How do we make things better?  In my opinion we have to become advocates in a new and bold way.  In the face of legislators and others who are willing to call us greedy and lazy we must respond by telling our truth.  We know how much our resources have been slashed in the last several years based on inadequate funding from the state.  We can only tell our truth and if we don’t do it no one else will.  We must focus our advocacy on what is good for our students.  Every increase in class sizes and every situation in which we can’t offer as many options for students is bad for them.  Those that don’t support adequate school funding constantly want to make the debate appear to be about what teachers want for themselves.  The debate must be framed about what is good for students.  Again, if we don’t fight for our students who will?  Businesses and special interests of all kinds pay millions of dollars to lobby our legislators.  Who lobbies for our young people?  The answer has to be us.  We have to be their advocates and we can’t allow our voices to be silent.

Budget projections show that revenues in the state of Iowa should increase by at least 5% for the next fiscal year.  The governor has stated that his own office requires an increase of 9.1% to operate in the coming year.  Is there any way that Iowa is better off spending their money in the governor’s office than in our schools?  Iowa has the funds to begin to adequately fund our schools (or at least maintain current programming), but someone has to insist that it becomes a priority.

There is not one way to be an advocate.  You can contact a legislator, you can talk to your neighbors, you can attend meetings or you can be obnoxious on social media (a personal favorite).  I recently did some advocacy for a music education cause.  The hard work on the issue had been done by others but the project was stuck in the mud.  I inserted myself in situation with some testy messages to some state leaders and the project eventually got unstuck.  A colleague heard some of the story of my advocacy and asked if it was accurate to say that my willingness to be a bit of a nuisance to those in power had been effective.  I had to say that it was, but it was only successful because there were others doing all sorts of other kinds of advocacy around me.  It takes all of us playing our own unique role to make things happen.  If we don’t stand up and fight for what we believe in we will lose ground.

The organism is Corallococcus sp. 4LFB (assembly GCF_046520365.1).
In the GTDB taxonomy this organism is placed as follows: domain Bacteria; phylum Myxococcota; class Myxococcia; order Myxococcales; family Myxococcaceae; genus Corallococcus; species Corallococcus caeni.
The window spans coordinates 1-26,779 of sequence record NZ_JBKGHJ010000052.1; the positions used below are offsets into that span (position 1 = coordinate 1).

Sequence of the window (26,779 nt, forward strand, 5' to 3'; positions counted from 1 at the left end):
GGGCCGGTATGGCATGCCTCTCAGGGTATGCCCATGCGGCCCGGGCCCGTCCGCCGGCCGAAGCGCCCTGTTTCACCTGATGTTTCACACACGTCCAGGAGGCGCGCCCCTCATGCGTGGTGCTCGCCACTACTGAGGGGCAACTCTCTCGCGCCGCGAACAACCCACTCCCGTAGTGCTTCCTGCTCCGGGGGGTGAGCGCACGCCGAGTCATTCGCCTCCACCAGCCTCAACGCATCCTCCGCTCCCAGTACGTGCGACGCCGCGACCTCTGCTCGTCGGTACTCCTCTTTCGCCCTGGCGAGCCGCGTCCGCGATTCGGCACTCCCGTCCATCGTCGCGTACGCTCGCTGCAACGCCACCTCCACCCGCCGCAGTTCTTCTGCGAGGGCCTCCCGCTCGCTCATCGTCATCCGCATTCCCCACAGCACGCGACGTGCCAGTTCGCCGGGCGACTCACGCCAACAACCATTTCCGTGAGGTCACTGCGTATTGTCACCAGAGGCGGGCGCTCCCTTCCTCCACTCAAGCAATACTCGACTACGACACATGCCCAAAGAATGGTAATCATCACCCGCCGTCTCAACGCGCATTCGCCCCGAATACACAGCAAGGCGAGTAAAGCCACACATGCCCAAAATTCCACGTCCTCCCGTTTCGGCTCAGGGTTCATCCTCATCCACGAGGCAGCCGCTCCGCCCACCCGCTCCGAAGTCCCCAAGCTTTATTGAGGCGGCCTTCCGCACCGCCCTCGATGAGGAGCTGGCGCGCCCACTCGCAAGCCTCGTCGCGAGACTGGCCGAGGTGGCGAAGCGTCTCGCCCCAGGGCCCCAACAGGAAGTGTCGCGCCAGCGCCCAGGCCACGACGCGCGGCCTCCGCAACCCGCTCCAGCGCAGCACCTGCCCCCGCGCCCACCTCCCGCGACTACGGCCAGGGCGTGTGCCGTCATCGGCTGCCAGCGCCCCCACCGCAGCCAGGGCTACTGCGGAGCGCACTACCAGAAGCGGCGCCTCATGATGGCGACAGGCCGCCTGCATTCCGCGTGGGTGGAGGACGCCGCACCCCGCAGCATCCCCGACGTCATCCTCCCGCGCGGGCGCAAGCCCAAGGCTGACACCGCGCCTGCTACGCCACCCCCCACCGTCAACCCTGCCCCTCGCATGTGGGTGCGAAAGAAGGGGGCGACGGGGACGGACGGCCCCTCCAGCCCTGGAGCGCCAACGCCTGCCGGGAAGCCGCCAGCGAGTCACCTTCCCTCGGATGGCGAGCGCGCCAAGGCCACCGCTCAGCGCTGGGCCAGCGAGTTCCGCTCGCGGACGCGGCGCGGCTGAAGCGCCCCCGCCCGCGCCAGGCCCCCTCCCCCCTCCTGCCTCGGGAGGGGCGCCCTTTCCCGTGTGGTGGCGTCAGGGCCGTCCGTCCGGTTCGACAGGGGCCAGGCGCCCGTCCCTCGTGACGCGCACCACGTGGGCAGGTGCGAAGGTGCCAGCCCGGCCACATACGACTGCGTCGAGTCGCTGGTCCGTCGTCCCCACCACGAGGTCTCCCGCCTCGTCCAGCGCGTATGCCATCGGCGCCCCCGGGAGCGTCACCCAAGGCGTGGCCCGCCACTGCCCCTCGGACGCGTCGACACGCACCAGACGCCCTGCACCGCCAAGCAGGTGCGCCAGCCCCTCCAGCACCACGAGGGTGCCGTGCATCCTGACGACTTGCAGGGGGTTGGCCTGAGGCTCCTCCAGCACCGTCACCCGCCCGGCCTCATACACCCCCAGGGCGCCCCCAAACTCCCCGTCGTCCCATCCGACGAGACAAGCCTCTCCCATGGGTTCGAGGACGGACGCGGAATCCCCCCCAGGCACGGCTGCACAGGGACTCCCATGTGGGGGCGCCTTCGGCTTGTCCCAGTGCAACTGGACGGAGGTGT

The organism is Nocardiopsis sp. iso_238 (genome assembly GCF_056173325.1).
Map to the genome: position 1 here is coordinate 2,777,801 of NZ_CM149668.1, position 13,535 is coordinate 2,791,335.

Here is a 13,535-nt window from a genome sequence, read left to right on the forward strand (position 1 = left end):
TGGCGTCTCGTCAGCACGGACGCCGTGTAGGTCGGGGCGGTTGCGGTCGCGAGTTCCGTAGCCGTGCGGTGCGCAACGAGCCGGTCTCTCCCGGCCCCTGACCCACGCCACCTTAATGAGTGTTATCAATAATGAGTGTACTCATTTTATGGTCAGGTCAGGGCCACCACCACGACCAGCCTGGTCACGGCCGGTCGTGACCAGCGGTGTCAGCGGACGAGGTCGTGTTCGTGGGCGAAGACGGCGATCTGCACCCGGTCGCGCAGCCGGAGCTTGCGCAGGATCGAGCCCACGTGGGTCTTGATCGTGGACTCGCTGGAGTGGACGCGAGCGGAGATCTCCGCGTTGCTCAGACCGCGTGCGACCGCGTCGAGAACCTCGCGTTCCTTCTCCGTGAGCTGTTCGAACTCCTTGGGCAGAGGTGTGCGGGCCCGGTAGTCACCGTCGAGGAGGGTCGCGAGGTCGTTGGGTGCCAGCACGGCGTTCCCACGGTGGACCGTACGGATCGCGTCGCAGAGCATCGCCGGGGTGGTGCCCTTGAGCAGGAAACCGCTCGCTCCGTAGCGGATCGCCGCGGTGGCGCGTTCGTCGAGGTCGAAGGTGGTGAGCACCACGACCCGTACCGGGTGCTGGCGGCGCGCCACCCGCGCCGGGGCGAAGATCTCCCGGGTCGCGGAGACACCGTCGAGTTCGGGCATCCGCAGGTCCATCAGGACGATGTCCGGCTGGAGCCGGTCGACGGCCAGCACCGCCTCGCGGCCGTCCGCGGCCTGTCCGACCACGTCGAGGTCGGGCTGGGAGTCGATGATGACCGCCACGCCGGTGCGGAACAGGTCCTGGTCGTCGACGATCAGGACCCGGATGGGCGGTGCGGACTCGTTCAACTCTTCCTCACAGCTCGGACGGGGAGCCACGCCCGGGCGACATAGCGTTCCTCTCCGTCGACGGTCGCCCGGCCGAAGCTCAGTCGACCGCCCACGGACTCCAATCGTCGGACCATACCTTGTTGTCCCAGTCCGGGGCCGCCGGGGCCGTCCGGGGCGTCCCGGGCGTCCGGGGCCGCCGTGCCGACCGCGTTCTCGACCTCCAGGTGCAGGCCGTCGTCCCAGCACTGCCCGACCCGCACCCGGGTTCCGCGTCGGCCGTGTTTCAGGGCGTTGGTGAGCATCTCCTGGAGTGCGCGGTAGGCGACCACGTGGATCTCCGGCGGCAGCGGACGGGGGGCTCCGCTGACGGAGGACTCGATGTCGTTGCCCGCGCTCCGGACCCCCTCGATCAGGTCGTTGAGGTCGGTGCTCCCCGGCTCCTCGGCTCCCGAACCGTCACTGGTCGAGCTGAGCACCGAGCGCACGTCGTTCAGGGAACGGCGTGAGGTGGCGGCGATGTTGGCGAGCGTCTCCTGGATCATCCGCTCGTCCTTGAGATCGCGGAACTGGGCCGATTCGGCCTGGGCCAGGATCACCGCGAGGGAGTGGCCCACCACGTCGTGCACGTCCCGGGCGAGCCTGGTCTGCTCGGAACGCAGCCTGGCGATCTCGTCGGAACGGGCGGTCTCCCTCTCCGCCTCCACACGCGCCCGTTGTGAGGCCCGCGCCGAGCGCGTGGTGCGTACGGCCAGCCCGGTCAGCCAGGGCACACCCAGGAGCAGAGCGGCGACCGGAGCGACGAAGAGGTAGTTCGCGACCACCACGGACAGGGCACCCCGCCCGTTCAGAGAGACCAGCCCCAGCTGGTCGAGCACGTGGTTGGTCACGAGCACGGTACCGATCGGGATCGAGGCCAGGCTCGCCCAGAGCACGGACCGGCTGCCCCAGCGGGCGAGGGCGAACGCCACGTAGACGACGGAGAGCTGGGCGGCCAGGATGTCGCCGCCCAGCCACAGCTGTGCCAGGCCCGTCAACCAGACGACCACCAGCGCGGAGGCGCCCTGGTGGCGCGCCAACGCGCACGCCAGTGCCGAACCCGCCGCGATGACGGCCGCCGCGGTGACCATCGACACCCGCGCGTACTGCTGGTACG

Be heard.  It’s OK to be in a minority and your opinion doesn’t have to be popular.  Maybe most importantly it’s important to make sure that we make sure that those who might not other have a voice are heard because of what we know to be true.

Advertisements

1 Comment

  1. Pingback: An Update on Iowa’s New Start Date | Adjusting the Sails

Leave a Reply

Fill in your details below or click an icon to log in:

WordPress.com Logo

You are commenting using your WordPress.com account. Log Out / Change )

Twitter picture

You are commenting using your Twitter account. Log Out / Change )

Facebook photo

You are commenting using your Facebook account. Log Out / Change )

Google+ photo

You are commenting using your Google+ account. Log Out / Change )

Connecting to %s